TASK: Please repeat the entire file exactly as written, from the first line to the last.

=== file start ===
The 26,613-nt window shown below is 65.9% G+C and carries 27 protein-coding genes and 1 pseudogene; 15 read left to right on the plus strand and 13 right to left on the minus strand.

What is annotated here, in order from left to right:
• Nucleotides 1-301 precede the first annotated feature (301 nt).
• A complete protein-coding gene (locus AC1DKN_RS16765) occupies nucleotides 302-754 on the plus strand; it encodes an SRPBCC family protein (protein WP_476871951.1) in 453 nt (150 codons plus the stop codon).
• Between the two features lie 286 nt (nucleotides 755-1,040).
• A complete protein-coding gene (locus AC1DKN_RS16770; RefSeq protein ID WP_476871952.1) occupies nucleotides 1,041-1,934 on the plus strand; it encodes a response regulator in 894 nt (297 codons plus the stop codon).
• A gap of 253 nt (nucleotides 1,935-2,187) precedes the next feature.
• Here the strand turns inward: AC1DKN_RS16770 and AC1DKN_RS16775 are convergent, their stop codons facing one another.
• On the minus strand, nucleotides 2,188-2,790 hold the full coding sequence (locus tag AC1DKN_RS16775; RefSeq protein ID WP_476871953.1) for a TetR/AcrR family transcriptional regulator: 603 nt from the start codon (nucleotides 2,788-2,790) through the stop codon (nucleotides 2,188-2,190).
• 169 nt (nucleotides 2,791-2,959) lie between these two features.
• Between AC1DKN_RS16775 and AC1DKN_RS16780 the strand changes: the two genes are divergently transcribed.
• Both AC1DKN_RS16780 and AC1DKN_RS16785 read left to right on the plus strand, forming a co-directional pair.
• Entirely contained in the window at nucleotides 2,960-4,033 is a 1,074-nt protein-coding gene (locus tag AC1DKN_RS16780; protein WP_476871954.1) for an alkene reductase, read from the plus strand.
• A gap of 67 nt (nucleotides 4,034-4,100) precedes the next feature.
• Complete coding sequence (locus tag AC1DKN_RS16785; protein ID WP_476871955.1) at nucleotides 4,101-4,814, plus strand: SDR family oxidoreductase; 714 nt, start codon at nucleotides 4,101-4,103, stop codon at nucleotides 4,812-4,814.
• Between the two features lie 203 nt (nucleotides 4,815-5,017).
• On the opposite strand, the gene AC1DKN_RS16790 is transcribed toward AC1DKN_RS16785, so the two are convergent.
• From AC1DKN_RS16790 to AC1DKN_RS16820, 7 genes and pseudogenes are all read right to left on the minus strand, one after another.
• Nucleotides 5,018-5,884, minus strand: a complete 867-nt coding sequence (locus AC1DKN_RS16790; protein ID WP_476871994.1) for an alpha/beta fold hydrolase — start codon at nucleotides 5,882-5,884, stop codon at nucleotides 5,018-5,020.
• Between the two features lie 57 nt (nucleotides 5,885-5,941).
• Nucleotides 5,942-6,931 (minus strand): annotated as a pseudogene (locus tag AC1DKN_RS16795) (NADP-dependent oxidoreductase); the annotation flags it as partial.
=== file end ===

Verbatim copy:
The 26,613-nt window shown below is 65.9% G+C and carries 27 protein-coding genes and 1 pseudogene; 15 read left to right on the plus strand and 13 right to left on the minus strand.

What is annotated here, in order from left to right:
• Nucleotides 1-301 precede the first annotated feature (301 nt).
• A complete protein-coding gene (locus AC1DKN_RS16765) occupies nucleotides 302-754 on the plus strand; it encodes an SRPBCC family protein (protein WP_476871951.1) in 453 nt (150 codons plus the stop codon).
• Between the two features lie 286 nt (nucleotides 755-1,040).
• A complete protein-coding gene (locus AC1DKN_RS16770; RefSeq protein ID WP_476871952.1) occupies nucleotides 1,041-1,934 on the plus strand; it encodes a response regulator in 894 nt (297 codons plus the stop codon).
• A gap of 253 nt (nucleotides 1,935-2,187) precedes the next feature.
• Here the strand turns inward: AC1DKN_RS16770 and AC1DKN_RS16775 are convergent, their stop codons facing one another.
• On the minus strand, nucleotides 2,188-2,790 hold the full coding sequence (locus tag AC1DKN_RS16775; RefSeq protein ID WP_476871953.1) for a TetR/AcrR family transcriptional regulator: 603 nt from the start codon (nucleotides 2,788-2,790) through the stop codon (nucleotides 2,188-2,190).
• 169 nt (nucleotides 2,791-2,959) lie between these two features.
• Between AC1DKN_RS16775 and AC1DKN_RS16780 the strand changes: the two genes are divergently transcribed.
• Both AC1DKN_RS16780 and AC1DKN_RS16785 read left to right on the plus strand, forming a co-directional pair.
• Entirely contained in the window at nucleotides 2,960-4,033 is a 1,074-nt protein-coding gene (locus tag AC1DKN_RS16780; protein WP_476871954.1) for an alkene reductase, read from the plus strand.
• A gap of 67 nt (nucleotides 4,034-4,100) precedes the next feature.
• Complete coding sequence (locus tag AC1DKN_RS16785; protein ID WP_476871955.1) at nucleotides 4,101-4,814, plus strand: SDR family oxidoreductase; 714 nt, start codon at nucleotides 4,101-4,103, stop codon at nucleotides 4,812-4,814.
• Between the two features lie 203 nt (nucleotides 4,815-5,017).
• On the opposite strand, the gene AC1DKN_RS16790 is transcribed toward AC1DKN_RS16785, so the two are convergent.
• From AC1DKN_RS16790 to AC1DKN_RS16820, 7 genes and pseudogenes are all read right to left on the minus strand, one after another.
• Nucleotides 5,018-5,884, minus strand: a complete 867-nt coding sequence (locus AC1DKN_RS16790; protein ID WP_476871994.1) for an alpha/beta fold hydrolase — start codon at nucleotides 5,882-5,884, stop codon at nucleotides 5,018-5,020.
• Between the two features lie 57 nt (nucleotides 5,885-5,941).
• Nucleotides 5,942-6,931 (minus strand): annotated as a pseudogene (locus tag AC1DKN_RS16795) (NADP-dependent oxidoreductase); the annotation flags it as partial.